The 2.5 mile trail to Lone Star Geyser
, the centerpiece of one of Yellowstone's four backcountry geyser basins, starts beside the Grand Loop Road two miles south of Old Faithful Village, next to the Firehole River
and just upstream of the Kepler Cascades
. Here, the creek tumbles 150 feet over a sequence of falls in a jumble of whitewater and boulders, a spectacle easily viewed from a roadside parking area. Above the cascades, the river is much more peaceful and slow moving, as it flows southwards through a wooded valley, turning away from the highway.
The wide, level trail (formerly a vehicle track) follows on the east side for a while then crosses over to the west; this is one of the few footpaths in the national park that is also open to bicycles. At first the valley is wide, bordered by gently-sloping hills, though these steepen after a mile so that the river becomes enclosed in quite a narrow ravine. Occasional steam vents and small pools are found in clearings in the lodgepole pine forest but the first major feature is 1.5 miles further, after the path has curved round to the west, where the valley opens out to an area of meadows and grassland.
Lone Star Geyser
Lone Star Geyser has a large cone 12 feet high, and erupts regularly and predictably about every 3 hours, blasting water and steam up to 50 feet in the air, its performances lasting up to 30 minutes in several distinct phases of activity - an impressive sight, all the more so because of the remote setting. The major eruption is often preceded by minor discharges between which are several minutes of quiet, so it is best to wait up to an hour to be sure of viewing the main action. The NPS have placed a logbook for visitors to record the eruptions, and so help others arrive at the right time for the next one. When originally named, the geyser was thought to be completely isolated but now 11 more have been identified nearby, divided into the Basset, Bridge, Campsite, Channel and Lone Star groups, though this is still the smallest basin in the park. Apart from Lone Star itself, the only others with an assigned name are the Buried, Black Hole and Perforated Cone geysers; most are away from the path and not easy to locate.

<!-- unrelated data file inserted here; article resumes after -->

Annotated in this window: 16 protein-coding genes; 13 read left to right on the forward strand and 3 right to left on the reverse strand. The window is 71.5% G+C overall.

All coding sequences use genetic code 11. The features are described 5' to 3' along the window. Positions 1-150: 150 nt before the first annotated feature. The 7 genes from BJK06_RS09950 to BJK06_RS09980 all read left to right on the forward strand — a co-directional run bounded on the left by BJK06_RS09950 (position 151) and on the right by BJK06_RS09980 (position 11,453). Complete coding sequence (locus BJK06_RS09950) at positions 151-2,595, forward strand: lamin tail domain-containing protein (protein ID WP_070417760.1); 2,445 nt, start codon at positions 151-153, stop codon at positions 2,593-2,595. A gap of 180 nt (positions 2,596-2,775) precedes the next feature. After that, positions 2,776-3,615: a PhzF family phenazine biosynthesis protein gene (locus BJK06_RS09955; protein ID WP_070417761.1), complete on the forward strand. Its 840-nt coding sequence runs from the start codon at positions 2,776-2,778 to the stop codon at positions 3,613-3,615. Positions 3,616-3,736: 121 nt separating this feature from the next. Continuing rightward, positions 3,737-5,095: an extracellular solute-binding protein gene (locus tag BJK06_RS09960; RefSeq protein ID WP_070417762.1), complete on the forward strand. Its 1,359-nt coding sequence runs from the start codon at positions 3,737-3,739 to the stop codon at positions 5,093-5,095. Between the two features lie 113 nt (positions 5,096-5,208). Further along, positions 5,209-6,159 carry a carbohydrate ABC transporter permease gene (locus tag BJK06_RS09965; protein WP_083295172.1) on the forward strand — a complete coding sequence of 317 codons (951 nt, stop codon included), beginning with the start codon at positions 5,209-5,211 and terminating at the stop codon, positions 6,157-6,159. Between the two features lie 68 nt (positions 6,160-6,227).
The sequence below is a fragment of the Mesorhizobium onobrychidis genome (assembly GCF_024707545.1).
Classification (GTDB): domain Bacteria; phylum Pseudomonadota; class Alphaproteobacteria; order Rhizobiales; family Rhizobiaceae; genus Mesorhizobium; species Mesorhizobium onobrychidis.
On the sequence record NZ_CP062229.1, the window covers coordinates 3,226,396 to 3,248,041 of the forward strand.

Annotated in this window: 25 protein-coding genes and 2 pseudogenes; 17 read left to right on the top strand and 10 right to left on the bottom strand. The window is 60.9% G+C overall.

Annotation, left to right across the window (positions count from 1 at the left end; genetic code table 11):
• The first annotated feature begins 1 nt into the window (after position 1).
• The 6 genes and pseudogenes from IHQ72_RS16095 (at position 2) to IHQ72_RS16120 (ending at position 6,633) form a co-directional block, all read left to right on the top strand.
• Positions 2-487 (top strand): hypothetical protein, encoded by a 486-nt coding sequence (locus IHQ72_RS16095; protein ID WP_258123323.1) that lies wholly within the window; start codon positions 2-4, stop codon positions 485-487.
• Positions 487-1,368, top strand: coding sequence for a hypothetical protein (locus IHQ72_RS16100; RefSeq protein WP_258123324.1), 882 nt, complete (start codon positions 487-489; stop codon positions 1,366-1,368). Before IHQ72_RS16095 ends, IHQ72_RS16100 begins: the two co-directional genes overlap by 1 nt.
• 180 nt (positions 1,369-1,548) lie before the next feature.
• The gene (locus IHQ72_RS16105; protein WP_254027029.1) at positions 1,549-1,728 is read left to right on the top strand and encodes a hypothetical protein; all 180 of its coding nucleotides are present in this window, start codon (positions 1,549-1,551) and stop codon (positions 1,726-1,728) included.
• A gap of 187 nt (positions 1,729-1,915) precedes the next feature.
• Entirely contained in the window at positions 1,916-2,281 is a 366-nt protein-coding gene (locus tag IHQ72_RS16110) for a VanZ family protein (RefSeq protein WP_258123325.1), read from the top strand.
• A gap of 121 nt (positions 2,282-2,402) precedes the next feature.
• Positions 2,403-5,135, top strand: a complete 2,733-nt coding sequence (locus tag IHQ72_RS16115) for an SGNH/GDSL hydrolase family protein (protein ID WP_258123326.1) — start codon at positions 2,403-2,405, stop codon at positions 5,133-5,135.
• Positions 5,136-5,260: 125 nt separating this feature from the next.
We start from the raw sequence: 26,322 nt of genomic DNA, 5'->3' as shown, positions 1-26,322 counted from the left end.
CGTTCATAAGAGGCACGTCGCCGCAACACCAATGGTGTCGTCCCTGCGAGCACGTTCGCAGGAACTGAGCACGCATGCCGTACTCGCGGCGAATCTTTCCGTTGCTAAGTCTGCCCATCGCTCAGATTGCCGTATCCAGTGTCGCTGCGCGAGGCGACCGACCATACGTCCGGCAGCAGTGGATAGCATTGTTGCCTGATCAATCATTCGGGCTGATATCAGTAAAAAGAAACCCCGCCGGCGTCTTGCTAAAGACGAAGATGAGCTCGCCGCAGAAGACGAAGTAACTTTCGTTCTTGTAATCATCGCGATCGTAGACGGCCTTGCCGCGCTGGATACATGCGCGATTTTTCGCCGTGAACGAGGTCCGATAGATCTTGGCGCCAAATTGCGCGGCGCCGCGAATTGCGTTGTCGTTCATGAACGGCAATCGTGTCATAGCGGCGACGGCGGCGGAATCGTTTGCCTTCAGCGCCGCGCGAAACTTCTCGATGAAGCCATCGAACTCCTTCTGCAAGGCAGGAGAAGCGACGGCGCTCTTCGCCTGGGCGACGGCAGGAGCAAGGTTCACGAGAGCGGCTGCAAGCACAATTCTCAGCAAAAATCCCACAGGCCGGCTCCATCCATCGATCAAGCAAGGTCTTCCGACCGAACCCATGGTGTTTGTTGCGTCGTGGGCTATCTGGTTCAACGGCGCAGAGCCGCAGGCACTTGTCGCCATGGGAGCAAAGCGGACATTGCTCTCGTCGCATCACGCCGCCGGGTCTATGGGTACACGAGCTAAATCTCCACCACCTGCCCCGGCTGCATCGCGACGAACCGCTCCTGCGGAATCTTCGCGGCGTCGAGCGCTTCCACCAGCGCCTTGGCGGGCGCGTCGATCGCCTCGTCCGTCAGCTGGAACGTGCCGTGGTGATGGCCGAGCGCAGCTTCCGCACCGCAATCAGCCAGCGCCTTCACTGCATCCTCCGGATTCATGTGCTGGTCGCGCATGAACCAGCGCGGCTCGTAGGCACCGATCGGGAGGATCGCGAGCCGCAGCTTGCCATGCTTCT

Nearby Thermal Features
There are many hot springs and vents scattered around the Firehole River to the south, and along two tributaries of the river that run down the from hills on the east side. After Lone Star, the path curves round a small hill and meets the Howard Eaton Trail that links with Old Faithful, 3 miles north. Turning left (south), the trail crosses the Firehole River once more and enters a region of several dozen small but pretty pools, then climbs over a ridge and descends back to the river and a large area of marshy meadows, before turning away from the valley, over the continental divide at Grants Pass and down towards Shoshone Lake and Shoshone Geyser Basin